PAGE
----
All of these aspects of problem understanding can be related to the concept of a system context.
The Engineered System Context topic identifies a way by which a complex system situation can be resolved around a system-of-interest (SoI). The initial identification of a "problem context" can be considered as the outcome of this part of the systems approach.
The systems approach should not consider only soft or hard situations. More appropriately, a problem or opportunity should be explored using aspects of both. In general, the application of the systems approach with a focus on engineered system contexts will lead to hard system contexts in which an identified SoI and required outcome can be defined.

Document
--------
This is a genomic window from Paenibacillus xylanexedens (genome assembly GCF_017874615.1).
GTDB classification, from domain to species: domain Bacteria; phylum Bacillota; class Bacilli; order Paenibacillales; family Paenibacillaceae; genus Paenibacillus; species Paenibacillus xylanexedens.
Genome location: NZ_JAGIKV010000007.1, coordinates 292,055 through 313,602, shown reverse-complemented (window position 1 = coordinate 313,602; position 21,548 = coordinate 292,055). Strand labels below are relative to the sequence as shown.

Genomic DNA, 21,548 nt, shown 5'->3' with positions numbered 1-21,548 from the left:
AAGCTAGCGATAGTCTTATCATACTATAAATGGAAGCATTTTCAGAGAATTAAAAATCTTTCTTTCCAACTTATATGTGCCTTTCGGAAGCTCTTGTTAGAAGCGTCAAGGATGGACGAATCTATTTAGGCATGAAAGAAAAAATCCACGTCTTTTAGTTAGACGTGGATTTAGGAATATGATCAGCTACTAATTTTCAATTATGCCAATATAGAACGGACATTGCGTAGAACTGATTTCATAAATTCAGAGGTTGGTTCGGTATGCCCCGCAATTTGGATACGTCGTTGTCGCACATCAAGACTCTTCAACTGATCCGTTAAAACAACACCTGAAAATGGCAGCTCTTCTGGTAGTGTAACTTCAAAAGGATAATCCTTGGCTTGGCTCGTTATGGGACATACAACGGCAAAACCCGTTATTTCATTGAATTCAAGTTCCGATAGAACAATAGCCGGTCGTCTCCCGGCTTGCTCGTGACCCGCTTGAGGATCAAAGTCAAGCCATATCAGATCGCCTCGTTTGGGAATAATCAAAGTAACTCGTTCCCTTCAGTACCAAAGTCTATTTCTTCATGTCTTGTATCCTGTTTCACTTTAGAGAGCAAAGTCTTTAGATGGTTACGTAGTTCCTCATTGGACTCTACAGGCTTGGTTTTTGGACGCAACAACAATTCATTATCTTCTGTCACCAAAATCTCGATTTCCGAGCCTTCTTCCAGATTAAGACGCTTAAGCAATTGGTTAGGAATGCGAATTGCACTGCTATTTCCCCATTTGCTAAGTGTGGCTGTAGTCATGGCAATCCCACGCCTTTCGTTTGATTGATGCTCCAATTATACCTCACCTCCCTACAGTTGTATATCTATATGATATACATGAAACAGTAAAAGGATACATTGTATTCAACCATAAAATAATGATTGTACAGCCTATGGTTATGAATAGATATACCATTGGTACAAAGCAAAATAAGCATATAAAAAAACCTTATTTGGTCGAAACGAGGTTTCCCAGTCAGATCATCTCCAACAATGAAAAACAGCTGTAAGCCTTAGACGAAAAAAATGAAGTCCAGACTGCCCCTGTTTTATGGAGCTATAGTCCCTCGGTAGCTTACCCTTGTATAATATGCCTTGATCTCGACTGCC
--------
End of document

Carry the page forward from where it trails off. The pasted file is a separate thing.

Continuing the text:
An initial description of the wider SoI and environment serves as the problem or opportunity problem scope. Desired stakeholder benefits are expressed as outcomes in the wider system and some initial expression of what the SoI is intended for may be identified. Jenkins (1969) defines a problem formulation approach where one:
- states the aim of the SoI
- defines the wider SoI
- defines the objectives of the wider SoI
- defines the objectives of the system
- defines economic, informational, and other conditions.
In a hard system problem context, a description of a logical or ideal system solution may be included. This ideal system cannot be implemented directly, but describes the properties required of any realizable system solution.